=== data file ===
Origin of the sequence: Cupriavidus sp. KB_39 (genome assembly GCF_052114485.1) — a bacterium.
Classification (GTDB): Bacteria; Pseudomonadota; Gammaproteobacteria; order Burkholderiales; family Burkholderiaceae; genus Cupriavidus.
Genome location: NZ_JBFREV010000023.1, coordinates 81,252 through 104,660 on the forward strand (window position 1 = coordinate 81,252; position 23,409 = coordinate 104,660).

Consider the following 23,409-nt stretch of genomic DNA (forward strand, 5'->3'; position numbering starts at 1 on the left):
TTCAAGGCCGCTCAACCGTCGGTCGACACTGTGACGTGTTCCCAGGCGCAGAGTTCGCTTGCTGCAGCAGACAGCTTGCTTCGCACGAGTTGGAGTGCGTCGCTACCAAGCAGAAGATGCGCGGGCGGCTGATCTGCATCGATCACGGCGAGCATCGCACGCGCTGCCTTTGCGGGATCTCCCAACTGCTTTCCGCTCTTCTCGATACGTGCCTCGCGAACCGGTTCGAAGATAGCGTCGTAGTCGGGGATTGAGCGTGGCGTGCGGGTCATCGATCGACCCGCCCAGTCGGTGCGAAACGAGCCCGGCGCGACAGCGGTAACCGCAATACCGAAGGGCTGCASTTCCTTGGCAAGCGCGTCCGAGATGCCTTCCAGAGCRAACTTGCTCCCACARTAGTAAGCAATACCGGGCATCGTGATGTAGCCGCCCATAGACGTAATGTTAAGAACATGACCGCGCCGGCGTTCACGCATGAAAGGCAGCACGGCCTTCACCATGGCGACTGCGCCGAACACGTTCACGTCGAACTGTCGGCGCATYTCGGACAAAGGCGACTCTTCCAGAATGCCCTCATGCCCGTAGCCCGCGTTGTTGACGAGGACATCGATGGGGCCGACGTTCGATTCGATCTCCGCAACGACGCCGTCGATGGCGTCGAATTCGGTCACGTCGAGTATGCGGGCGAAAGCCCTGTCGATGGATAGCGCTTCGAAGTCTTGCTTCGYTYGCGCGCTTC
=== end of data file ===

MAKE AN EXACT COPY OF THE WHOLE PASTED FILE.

Origin of the sequence: Cupriavidus sp. KB_39 (genome assembly GCF_052114485.1) — a bacterium.
Classification (GTDB): Bacteria; Pseudomonadota; Gammaproteobacteria; order Burkholderiales; family Burkholderiaceae; genus Cupriavidus.
Genome location: NZ_JBFREV010000023.1, coordinates 81,252 through 104,660 on the forward strand (window position 1 = coordinate 81,252; position 23,409 = coordinate 104,660).

Consider the following 23,409-nt stretch of genomic DNA (forward strand, 5'->3'; position numbering starts at 1 on the left):
TTCAAGGCCGCTCAACCGTCGGTCGACACTGTGACGTGTTCCCAGGCGCAGAGTTCGCTTGCTGCAGCAGACAGCTTGCTTCGCACGAGTTGGAGTGCGTCGCTACCAAGCAGAAGATGCGCGGGCGGCTGATCTGCATCGATCACGGCGAGCATCGCACGCGCTGCCTTTGCGGGATCTCCCAACTGCTTTCCGCTCTTCTCGATACGTGCCTCGCGAACCGGTTCGAAGATAGCGTCGTAGTCGGGGATTGAGCGTGGCGTGCGGGTCATCGATCGACCCGCCCAGTCGGTGCGAAACGAGCCCGGCGCGACAGCGGTAACCGCAATACCGAAGGGCTGCASTTCCTTGGCAAGCGCGTCCGAGATGCCTTCCAGAGCRAACTTGCTCCCACARTAGTAAGCAATACCGGGCATCGTGATGTAGCCGCCCATAGACGTAATGTTAAGAACATGACCGCGCCGGCGTTCACGCATGAAAGGCAGCACGGCCTTCACCATGGCGACTGCGCCGAACACGTTCACGTCGAACTGTCGGCGCATYTCGGACAAAGGCGACTCTTCCAGAATGCCCTCATGCCCGTAGCCCGCGTTGTTGACGAGGACATCGATGGGGCCGACGTTCGATTCGATCTCCGCAACGACGCCGTCGATGGCGTCGAATTCGGTCACGTCGAGTATGCGGGCGAAAGCCCTGTCGATGGATAGCGCTTCGAAGTCTTGCTTCGYTYGCGCGCTTC